Tag Archives: Video Games

Without the Effort

Today, I logged into Evernote, something I do not do often. In fact, I only went there because I was drawing a blank on a topic to write about today, and I thought that seeing old notes would inspire me.

I didn’t have to go very far, because within seconds I was faced with their new slogan: “Feel organized, without the effort.”

I will ignore the fact that someone feeling organized does not give them the same benefits as actually being organized (it is a short-term vs. long-term gain).

“Without the effort.” It’s a poisonous promise.

Phantasy Star is an old adventure game. It is relatively unsophisticated – after all, it is almost as old as me. But playing it today, I feel more captivated by it than by many modern games.

Unlike most modern games, Phantasy Star does not keep a record of the map as the character progresses. I need to do it myself, with a pen and checkered paper. It’s on my to draw the map step-by-step, or risk getting lost.

Is it too much work? Doesn’t it defeat the purpose of relaxing by playing a video game? Perhaps. It depends on what you’re looking for. But it is undeniable that the experience here is enriched, transcends the electronic medium, and gives me more “ownership” of the adventure.

If the goal is satisfaction, then the effort is part of that.

Consumer Obligation

“Is this worthy of your time and money, of your attention?”

This is a kind of artistic criticism  – or review, in the parlance of the internet – that one can seek. It is valuable: both time and money are limited resources.

But the answer is different for each reader, for each viewer, because different people look for different things.

Are you looking for self-knowledge? Are you looking for leisure? Are you looking for status? Are you looking for challenge? Are you looking for intellectual stimulation? Or validation of your beliefs?

The critic can not read the thoughts of his audience. The validation of one person’s beliefs is another person’s intellectual stimulation. Therefore, the duty of the good critic is to expose what the work does, and what it does not.

The consumer’s obligation is to know what he is looking for. Not what work he seeks, but what he seeks from the work.

Form and Content

Animé and comic books are vast industries, but they are also niches. Watching animé (Japanese animation, for those wondering) is something for anime fans. Reading comics is a thing for comic book fans.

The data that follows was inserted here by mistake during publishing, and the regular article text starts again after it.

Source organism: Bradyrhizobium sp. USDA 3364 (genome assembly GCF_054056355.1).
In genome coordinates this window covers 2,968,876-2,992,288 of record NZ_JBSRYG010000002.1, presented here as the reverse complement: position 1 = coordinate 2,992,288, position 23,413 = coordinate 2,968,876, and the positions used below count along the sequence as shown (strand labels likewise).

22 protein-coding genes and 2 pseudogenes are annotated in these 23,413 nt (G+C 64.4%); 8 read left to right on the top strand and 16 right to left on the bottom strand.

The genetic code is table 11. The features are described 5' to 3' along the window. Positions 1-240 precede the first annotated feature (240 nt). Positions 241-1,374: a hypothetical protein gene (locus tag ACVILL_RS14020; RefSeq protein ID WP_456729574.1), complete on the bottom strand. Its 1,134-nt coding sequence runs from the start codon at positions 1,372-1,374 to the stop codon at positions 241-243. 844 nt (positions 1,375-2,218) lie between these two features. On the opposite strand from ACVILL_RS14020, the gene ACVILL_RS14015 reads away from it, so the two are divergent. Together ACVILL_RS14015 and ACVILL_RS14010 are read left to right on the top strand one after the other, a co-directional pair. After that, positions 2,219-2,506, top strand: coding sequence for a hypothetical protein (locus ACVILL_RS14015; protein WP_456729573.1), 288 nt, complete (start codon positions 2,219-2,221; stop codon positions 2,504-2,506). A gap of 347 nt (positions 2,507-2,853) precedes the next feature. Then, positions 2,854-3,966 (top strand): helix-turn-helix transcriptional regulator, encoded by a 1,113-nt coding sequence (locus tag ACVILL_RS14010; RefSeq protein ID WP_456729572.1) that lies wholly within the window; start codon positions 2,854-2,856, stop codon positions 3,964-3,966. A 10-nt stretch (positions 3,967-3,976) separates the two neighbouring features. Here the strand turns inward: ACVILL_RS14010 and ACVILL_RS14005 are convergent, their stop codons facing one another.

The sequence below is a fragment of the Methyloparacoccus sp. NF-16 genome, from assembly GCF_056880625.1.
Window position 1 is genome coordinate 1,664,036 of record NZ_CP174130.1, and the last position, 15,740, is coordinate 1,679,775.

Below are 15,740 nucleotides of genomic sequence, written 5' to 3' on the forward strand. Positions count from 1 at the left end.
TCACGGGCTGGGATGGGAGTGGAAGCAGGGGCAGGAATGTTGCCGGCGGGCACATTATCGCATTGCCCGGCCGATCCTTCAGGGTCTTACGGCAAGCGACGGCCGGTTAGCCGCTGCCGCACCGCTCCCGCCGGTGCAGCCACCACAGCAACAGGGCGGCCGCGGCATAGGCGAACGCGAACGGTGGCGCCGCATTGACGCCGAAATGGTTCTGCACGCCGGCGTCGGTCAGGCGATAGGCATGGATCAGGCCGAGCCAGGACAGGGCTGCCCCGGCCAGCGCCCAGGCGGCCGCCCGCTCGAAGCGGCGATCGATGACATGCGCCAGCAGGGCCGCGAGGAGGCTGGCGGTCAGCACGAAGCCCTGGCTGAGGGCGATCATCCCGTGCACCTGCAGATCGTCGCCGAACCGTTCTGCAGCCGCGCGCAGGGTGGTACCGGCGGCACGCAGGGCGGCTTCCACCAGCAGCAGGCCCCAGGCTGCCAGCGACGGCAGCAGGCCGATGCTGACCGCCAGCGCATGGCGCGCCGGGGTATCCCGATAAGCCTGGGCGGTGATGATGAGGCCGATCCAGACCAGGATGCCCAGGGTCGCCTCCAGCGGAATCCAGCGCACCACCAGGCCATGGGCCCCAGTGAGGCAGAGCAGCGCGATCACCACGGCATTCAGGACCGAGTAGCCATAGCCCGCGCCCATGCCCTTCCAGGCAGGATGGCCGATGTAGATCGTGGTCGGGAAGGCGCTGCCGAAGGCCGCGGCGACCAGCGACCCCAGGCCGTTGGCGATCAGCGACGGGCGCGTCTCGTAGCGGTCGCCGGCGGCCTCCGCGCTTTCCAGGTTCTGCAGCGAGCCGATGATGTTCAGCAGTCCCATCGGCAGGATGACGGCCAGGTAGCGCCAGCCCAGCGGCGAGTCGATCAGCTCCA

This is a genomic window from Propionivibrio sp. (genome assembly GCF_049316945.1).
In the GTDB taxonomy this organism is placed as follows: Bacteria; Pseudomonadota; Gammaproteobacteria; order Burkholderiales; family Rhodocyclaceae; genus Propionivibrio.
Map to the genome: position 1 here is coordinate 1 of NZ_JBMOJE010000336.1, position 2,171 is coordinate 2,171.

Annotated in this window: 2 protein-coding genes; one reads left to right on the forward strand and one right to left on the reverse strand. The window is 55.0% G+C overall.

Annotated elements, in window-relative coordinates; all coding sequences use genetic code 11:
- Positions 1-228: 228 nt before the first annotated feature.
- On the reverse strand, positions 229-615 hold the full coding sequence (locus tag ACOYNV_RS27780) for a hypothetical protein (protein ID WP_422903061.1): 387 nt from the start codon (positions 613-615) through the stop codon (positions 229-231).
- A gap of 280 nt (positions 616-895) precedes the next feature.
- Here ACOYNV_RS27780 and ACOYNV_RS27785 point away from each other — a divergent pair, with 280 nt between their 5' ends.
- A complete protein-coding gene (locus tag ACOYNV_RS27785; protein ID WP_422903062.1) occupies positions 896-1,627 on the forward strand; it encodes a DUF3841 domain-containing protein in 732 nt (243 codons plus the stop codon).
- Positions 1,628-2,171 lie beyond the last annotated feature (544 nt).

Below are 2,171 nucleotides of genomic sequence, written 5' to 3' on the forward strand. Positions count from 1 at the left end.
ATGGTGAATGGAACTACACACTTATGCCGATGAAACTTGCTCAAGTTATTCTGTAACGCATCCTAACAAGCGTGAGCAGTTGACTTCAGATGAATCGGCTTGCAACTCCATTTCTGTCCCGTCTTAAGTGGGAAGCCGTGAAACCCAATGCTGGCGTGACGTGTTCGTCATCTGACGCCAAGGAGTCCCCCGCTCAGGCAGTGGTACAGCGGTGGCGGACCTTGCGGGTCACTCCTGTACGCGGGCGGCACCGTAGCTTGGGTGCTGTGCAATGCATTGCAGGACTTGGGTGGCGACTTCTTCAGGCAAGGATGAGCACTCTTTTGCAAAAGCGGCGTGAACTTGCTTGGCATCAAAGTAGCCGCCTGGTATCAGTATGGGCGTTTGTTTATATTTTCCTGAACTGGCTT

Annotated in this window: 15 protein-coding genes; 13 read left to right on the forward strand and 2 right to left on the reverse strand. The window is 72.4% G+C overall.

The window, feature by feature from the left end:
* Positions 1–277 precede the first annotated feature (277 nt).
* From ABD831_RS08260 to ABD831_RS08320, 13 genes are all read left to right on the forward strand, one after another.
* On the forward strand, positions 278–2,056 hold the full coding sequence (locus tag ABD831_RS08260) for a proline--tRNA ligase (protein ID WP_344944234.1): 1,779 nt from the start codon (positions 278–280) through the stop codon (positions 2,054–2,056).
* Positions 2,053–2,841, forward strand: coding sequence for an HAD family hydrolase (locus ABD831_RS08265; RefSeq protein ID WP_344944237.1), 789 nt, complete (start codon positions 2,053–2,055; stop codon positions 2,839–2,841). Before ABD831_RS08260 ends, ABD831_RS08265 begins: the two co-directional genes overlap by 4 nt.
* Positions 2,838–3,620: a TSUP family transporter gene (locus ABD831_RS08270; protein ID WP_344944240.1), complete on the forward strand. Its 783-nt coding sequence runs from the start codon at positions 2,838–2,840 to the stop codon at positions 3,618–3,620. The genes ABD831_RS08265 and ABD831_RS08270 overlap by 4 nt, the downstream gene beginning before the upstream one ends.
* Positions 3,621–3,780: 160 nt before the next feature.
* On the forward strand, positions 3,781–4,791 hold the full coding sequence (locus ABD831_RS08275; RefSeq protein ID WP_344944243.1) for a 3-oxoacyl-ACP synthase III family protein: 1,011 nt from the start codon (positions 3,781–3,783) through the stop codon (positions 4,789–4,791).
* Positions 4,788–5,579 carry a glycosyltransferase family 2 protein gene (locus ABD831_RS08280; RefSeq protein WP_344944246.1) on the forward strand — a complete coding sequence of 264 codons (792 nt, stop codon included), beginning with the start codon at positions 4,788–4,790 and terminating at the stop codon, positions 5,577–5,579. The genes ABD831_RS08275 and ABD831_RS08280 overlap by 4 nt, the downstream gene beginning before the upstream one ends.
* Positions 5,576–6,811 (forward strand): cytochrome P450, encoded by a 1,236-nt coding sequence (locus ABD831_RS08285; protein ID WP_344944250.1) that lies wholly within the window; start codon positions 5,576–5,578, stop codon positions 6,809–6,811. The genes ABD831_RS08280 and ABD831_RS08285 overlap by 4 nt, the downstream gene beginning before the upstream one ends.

But it would be absurd to say the same thing about watching movies. When someone goes to the movies, we don’t take him as a person who has a special appreciation for movies. And we do not even have a word for “book fan” – we recognize that some people have a reading habit to a greater or lesser degree, or read occasionally, or do not read at all.

Why this difference in perception between film and anime? Between book and comic book? My thesis is that most people are not sure what they are looking for, and so they confuse form with content.

I am agnostic about form. What I seek are stories. It doesn’t matter to me if this story is transmitted through the magic of cinema, the melody of a rock opera, or the mechanics of a video game.

What interests me – though it’s not always what’s the most important to me – is how the content matches the form. If the story benefits from the medium used to tell it.

The world of video games is rife with stories that would be best told in a book, film or comic book, and that do not benefit by being told in a video game; on the contrary, the story, its rhythm, its cadence, are impaired.

A videogame is a unique medium because it does not necessarily have to tell a story, at least not in the traditional sense of the term. Tetris is an excellent video game, but if it tells a story, it’s one completely generated in the player’s head – narratively, Tetris is nothing more than a vehicle for the imagination.

But when a game focuses on telling a story, when that is its central premise, or one of its central premises, then either it takes advantage of the unique characteristics of the medium to do so, or it is a digital mule, a hybrid and defective being.

It is very easy to identify this dichotomy in video games because they are so different from the usual artistic mediums – and because the majority of those who create them still fail so spectacularly in using the tool for narrative purposes, or even in determining what their artistic purpose is.

It takes much more attention and cultural education in other art forms to realize, for example, when a movie would have been a better comic book, or an opera would have been a better animé.

But it is something to consider when we want to talk about the quality of a piece of work.